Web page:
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Amistad Movie Analysis

1206 words - 5 pages

The film Amistad is based on a true event that occurred in 1839. It is about a mutiny by recently captured slaves, who take over a ship known as La Amistad, and the legal battle that followed regarding their freedom. The movie begins by showing many Africans chained together on the lower deck of La Amistad. They manage to break free and go to the upper deck and attack the sailors, leading a mutiny and taking over the ship. They leave two men alive to guide them back to Africa, but they point them towards the US. When they arrive in the states, the Africans are thought to be runaway slaves, and are imprisoned. The case of their freedom is taken to court, to decide whether the Africans were originally slaves or free men. One lawyer decides to fight for them, and pleads his case that the Africans were never slaves and were indeed free men. The case eventually makes it to the Supreme Court and a translator is eventually found to communicate with the leader of the Africans, and he tells his story. He was one of many illegally captured in Africa, and sold into slavery. When the time comes for the trial, John Quincy Adams pleas for their freedom. After a grueling trial, the slaves are said to be free men, and are to be sent back to their homeland, Africa.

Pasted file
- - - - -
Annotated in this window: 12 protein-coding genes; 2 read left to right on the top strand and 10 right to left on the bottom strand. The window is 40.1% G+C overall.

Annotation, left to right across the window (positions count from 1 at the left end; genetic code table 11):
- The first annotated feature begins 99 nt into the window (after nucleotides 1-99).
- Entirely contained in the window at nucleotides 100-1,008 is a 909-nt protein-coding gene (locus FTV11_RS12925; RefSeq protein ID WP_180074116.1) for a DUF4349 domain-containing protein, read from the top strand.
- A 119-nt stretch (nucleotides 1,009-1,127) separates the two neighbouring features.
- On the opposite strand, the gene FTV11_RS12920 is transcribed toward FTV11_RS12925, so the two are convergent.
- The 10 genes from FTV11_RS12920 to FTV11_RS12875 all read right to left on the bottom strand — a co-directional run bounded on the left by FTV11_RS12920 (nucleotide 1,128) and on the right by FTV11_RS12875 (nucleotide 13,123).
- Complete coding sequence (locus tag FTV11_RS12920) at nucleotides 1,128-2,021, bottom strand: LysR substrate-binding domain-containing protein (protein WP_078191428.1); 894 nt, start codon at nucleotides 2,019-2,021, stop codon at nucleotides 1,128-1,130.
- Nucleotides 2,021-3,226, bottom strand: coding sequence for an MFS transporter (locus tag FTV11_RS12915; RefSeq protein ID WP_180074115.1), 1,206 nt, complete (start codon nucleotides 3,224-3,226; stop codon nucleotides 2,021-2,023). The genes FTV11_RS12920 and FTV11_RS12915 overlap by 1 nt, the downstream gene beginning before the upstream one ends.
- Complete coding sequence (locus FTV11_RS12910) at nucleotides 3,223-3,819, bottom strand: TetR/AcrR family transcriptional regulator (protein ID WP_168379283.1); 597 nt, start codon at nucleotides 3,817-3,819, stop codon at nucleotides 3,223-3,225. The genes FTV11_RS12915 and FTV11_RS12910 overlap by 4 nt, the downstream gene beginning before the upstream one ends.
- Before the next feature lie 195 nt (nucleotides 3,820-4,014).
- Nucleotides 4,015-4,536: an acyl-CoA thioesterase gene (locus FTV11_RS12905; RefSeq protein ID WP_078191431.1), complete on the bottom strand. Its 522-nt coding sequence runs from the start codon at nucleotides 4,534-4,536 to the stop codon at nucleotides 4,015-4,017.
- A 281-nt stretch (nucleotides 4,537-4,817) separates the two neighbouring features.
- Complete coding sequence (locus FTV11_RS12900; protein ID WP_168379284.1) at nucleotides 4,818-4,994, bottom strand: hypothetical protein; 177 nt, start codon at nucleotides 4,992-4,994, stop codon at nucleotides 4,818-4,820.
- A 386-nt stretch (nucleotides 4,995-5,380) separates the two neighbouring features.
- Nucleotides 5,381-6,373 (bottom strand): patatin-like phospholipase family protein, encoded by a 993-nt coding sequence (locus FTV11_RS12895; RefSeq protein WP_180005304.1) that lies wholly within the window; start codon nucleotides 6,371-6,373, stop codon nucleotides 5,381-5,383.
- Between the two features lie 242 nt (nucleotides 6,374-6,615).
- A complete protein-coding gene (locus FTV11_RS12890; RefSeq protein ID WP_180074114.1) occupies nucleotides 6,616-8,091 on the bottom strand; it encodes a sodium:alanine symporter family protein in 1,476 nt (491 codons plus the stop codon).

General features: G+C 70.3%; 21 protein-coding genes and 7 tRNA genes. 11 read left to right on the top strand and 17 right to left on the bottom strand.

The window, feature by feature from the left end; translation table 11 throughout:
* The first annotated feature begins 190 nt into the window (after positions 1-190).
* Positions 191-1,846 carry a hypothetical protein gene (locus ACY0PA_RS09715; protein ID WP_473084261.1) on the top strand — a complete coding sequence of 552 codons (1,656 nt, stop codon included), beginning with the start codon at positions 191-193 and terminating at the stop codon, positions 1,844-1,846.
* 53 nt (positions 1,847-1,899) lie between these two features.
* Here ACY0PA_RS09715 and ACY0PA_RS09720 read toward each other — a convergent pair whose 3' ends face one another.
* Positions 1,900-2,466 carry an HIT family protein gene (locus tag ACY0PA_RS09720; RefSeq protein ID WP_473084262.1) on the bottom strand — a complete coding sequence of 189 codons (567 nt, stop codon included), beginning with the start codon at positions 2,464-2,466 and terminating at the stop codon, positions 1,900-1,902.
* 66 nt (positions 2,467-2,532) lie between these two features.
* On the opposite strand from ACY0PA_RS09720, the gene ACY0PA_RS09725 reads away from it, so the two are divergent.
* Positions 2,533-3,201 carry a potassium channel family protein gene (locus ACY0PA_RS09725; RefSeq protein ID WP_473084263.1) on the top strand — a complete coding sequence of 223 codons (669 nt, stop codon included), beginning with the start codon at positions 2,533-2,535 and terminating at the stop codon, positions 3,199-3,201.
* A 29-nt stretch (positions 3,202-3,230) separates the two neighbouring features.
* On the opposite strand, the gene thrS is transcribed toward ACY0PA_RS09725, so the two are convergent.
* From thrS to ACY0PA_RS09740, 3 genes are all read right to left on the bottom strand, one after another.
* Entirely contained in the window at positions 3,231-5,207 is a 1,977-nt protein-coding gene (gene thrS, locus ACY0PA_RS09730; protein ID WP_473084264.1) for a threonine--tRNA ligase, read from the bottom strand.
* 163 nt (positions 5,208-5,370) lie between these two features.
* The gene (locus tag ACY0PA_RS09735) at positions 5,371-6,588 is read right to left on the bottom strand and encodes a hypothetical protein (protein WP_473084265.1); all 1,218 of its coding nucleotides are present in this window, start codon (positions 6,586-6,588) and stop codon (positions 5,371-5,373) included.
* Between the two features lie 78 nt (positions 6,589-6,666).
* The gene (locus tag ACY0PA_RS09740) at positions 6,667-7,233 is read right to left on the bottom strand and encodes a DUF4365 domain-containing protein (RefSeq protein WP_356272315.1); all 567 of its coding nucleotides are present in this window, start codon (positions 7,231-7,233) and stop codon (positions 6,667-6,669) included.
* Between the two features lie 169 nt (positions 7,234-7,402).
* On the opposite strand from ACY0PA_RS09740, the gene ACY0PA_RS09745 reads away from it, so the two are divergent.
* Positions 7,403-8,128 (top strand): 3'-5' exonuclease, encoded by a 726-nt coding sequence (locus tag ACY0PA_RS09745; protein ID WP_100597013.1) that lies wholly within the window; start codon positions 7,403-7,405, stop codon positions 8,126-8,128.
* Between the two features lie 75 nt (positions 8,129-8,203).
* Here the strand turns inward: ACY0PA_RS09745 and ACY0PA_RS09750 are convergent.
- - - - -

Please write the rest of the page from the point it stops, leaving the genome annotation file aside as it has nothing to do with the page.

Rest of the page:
The film gives an overall accurate picture of these events, though it adds and takes away some pieces of it. The Africans had been captured in Africa, then smuggled into Cuba. At the time the trading of slaves was illegal due to a treaty signed in 1817. The treaty forbid the trading of slaves between Britain and Spain. The mutiny itself occurred in July, 1839 just north of Cuba. La Amistad, the ship they were being carried on, was soon taken captive by them. Those they did not kill were forced to guide them back to Africa, but unbeknownst to the former captives, the sailors were leading them to the United States. In August they anchored the ship, in search of food and other necessities. However, before they could set sail again, they were discovered by another crew, and soon captured and taken to Connecticut to await a trial. One argument was made by the owners of the ship, stating the captives had already been slaves when they purchased them in Cuba. Meanwhile Cuba wanted the ship and its captives to be returned to them. There were also those who campaigned for the Africans, stating they had been wrongfully enslaved and should be freed, a decision was not made until 1840, when the judge said the Africans had been kidnaped and should be set free and sent home. However, the case was soon upheld and sent to the Supreme Court. Many thought that the majority of the court was against the freedom of the captives, considering that they were slave owners. Though on the other hand, the captives had a former United States President, John Quincy Adams, defend them. Once again, the ruling was that the Africans were to be set free and sent home. They were heading back to their country with protection in 1841.
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